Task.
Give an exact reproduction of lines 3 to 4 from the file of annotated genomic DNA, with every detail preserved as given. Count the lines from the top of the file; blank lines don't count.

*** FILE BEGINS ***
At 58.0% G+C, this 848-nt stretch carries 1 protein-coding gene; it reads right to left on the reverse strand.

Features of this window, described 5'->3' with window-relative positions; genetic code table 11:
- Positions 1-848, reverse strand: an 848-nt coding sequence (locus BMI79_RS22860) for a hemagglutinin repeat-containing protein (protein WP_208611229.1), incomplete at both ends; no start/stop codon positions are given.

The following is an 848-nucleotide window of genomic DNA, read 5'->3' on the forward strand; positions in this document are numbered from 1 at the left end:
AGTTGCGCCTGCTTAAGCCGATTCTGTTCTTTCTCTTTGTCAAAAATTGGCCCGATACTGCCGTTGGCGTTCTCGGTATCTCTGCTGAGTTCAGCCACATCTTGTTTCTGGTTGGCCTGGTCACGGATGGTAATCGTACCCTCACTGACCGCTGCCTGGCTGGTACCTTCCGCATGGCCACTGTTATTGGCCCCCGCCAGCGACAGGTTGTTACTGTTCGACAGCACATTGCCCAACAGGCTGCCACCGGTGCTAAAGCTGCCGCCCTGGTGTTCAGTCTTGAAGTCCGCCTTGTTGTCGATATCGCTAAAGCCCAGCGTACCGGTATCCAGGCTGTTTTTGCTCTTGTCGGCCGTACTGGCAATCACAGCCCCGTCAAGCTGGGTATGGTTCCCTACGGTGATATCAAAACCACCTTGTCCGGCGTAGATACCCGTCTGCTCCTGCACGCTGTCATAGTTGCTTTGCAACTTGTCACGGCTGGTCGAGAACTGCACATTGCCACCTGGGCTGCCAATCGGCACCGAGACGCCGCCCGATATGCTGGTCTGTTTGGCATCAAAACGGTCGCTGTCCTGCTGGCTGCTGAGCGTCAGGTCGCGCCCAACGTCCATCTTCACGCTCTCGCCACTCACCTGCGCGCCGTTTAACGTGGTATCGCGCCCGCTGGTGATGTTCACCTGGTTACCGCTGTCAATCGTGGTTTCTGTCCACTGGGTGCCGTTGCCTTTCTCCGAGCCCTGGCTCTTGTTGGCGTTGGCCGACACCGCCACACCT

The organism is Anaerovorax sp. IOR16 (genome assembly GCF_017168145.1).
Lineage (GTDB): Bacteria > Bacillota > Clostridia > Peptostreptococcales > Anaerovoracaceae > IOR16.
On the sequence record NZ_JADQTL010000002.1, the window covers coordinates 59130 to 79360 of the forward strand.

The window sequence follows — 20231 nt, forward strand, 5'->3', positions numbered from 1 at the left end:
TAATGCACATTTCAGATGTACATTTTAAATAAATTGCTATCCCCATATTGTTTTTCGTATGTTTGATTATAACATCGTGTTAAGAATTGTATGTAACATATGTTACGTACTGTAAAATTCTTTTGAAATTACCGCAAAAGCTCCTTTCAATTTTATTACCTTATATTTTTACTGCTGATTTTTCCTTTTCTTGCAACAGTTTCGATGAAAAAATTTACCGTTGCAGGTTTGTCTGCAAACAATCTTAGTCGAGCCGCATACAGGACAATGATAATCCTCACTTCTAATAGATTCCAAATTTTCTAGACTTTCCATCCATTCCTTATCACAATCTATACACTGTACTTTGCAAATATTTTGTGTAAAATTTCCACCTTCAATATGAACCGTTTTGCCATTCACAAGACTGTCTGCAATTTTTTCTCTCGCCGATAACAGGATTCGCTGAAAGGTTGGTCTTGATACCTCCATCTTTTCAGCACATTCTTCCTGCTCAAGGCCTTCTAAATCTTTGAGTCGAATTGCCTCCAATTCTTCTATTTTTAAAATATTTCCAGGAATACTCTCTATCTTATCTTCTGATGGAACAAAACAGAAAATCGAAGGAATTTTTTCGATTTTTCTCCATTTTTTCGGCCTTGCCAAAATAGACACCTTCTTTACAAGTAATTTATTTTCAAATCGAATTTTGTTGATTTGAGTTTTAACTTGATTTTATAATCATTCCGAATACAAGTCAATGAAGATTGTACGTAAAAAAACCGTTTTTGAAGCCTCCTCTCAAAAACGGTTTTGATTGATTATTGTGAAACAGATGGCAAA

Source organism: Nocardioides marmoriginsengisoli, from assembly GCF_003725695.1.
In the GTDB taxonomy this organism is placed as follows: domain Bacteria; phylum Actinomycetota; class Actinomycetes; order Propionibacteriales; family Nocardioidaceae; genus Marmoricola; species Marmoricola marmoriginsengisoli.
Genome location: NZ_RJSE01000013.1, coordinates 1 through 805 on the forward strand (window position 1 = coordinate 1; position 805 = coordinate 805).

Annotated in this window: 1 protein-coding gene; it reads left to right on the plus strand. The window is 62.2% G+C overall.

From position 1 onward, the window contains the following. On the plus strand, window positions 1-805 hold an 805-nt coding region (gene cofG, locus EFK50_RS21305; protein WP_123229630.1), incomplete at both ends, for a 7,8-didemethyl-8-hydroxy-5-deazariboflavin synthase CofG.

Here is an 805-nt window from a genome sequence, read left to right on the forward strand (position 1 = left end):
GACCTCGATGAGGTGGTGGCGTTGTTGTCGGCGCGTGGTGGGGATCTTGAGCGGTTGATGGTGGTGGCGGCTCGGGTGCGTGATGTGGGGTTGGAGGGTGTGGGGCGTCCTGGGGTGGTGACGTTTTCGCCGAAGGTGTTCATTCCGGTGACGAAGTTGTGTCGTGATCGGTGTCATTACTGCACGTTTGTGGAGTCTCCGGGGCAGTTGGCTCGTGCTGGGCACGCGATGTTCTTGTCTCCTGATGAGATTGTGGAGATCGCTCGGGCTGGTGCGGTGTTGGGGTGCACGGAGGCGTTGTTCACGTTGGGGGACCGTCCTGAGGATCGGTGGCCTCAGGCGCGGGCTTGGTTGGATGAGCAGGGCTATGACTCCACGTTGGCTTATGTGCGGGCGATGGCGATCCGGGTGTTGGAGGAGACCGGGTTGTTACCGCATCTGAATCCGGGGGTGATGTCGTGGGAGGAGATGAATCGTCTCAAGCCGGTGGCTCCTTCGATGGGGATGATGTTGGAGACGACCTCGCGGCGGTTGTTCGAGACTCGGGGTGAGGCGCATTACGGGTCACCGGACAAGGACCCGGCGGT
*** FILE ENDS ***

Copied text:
- Positions 1-848, reverse strand: an 848-nt coding sequence (locus BMI79_RS22860) for a hemagglutinin repeat-containing protein (protein WP_208611229.1), incomplete at both ends; no start/stop codon positions are given.

The following is an 848-nucleotide window of genomic DNA, read 5'->3' on the forward strand; positions in this document are numbered from 1 at the left end: